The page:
At least one heater element 128 is operational during a wash cycle. After the primary and secondary heaters 130, 132 have initially increased the temperature of the cleaning solution to the desired set points, one of the heaters 128 continues to input energy into the transfer fluid so that the temperature of the transfer fluid is near its desired set point and the thermal energy source continues to transfer heat to the cleaning solution as it cools off during a cleaning cycle.
The conduit 124 has a length L and includes a wall 134, which has a heat transfer surface area adequate to raise the operating temperature of the cleaning solution drawn thereto generally near the cleaning solution set point. Preferably, the temperature differential between the transfer fluid (not shown) and cleaning solution is sufficiently large such that the cleaning solution may also be subject to flash-heating while passing through the conduit. As shown, and in one embodiment of the present invention, the conduit 124 extends between adjacent walls 120 and intersects each of the walls normally. Preferably, the conduit 124 has a length L approximate equivalent to a distance of one-half the perimeter of the enclosure.
The apparatus may remain in this ready state until the operator is prepared to wash parts. While in this ready state, the controller continues to maintain the transfer fluid and the cleaning solution temperatures at the desired set points. When parts are ready to be washed, the operator opens the lid in step 220. The operator may then load parts in step 222. In step 229, the operator selects a cycle time. Upon closing the lid in step 226, the controller deactivates the secondary heater in step 228 and activates the pump and drive mechanism in step 230. The apparatus cycle run time continues until expired in step 232. When the event cycle run time has expired, the operator may then open the lid in step 238 and unload the parts in step 240. In the event there are more parts to wash in step 242, the operator closes the lid in step 206 and resumes the subsequent process. If there are no more parts to wash, the operator may actuate the heater switch off in step 244.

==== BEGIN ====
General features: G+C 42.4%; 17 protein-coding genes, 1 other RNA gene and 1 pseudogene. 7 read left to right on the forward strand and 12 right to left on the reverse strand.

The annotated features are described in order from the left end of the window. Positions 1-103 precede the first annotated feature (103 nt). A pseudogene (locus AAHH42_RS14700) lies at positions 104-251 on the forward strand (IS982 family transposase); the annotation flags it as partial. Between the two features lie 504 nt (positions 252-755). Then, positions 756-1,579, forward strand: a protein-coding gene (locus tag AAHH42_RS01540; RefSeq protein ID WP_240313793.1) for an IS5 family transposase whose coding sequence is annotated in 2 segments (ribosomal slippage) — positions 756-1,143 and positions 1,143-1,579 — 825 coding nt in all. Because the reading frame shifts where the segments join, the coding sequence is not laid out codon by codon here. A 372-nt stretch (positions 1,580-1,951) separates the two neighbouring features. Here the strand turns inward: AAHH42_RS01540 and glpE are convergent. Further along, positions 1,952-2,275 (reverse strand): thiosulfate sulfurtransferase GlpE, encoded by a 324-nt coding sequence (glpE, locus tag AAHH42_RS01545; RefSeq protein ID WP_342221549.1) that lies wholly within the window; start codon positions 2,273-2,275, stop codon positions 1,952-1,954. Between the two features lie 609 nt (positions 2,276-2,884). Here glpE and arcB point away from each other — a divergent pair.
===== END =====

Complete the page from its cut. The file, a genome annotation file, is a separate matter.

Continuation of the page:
Various modifications and changes may be made by those skilled in the art without departing from the true spirit and scope of the invention, as defined by the depending claims. For example, the apparatus may be configured to operate with the advantages described herein with respect to 240 volt/single-or three-phase or 480 volt/three-phase electrical circuits.